When Dick Rheinhardt booked a cruise vacation through Four Seasons Tours and Cruises, in Largo, Fla., last November, he agreed to pay $824 for what he believed to be a travel insurance policy. But it wasn’t a real policy, he says. A few months later, Florida authorities told three agencies that Prime Travel Protection policies might be bogus. Rheinhardt wanted a refund.
That’s when he discovered Prime Travel Protection was alive and well.
I notified our credit card company that we were protesting the payment of the premium. Travel Protection, Inc. responded with a letter to the credit card company stating that the trip had been covered, and they would have paid a claim if one had been filed.
In response I faxed a copy of a six-page “Cease and Desist” order issued by Florida Department of Financial Services against Prime Travel Protection, Jerry Watson and his multiple companies. This order states that their product is insurance and his companies are not, and have never been licensed to do business in Florida.
Rheinhardt has good reason to be suspicious. He had made another claim through Prime Travel Protection on a cruise vacation, and it hasn’t been paid yet. After the Florida order, he had no intention of waiting around to find out if the second policy would be effective, should he need to file a claim.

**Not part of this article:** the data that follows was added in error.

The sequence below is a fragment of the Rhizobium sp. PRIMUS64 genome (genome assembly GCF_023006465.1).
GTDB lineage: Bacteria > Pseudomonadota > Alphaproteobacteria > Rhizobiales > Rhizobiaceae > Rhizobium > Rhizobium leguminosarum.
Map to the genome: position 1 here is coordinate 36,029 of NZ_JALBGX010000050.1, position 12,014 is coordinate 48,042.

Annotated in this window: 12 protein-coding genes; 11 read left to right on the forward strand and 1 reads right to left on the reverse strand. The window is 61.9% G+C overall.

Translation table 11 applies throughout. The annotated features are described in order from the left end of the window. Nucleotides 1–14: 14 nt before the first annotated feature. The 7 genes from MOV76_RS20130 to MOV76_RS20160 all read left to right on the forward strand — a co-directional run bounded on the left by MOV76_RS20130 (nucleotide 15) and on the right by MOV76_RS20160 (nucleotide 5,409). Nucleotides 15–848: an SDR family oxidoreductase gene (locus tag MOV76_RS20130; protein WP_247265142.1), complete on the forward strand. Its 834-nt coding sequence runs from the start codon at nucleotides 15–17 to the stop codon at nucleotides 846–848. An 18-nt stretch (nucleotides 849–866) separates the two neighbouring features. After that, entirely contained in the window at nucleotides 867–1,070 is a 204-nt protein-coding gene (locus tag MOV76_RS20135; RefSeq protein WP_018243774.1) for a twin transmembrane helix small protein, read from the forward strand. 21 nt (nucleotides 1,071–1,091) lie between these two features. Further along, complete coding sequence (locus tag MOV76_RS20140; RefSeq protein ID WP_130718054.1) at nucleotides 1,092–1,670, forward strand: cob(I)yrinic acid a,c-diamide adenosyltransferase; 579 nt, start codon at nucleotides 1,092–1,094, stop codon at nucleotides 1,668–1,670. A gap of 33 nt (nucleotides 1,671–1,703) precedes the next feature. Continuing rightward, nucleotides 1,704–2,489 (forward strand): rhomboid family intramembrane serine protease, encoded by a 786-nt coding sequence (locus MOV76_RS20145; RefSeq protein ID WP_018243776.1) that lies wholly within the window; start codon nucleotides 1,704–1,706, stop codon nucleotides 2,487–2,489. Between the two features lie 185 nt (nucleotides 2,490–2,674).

On July 2, MasterCard sent us a letter stating “There is no evidence provided to show the merchant did not provide service as agreed.” They sent this letter after receiving the faxed copy of the Cease and Desist Order. Upon receiving this letter we immediately called MasterCard and were told that the letter may have been sent by mistake and that higher management was reviewing the file.
Rheinhardt says he’s working with Florida’s Department of Financial Services in its investigation of the travel agent. “They sent a Special Investigator, Susan V. Gorton, to our home and we gave her information that she thought would be helpful,” he told me.
I contacted MasterCard and Four Seasons Tours and Cruises last week and asked for their side of the story. Neither has responded.
We don’t have to wait for the results of Rheinhardt’s credit card dispute to draw a few conclusions. First, despite its claims to the contrary, Prime Travel Protection apparently remains in business.
Second, the cease-and-desist orders by Florida and Colorado have apparently been ineffective, if the goal was to close down a company that sold unlicensed travel insurance. From where I’m sitting, it looks as if insurance regulators simply went through the motions and didn’t follow through with what the tough enforcement action that was necessary.
And finally, it looks as if credit card companies, rather than siding with aggrieved customers, are leaning toward taking the side of a shady merchant.
If MasterCard resolves this dispute in Prime Travel Protection’s favor, I believe Rheinhardt has a solid case for small claims court. At the very least, he should consider switching credit cards.
(Photo: barsen/Flickr Creative Commons)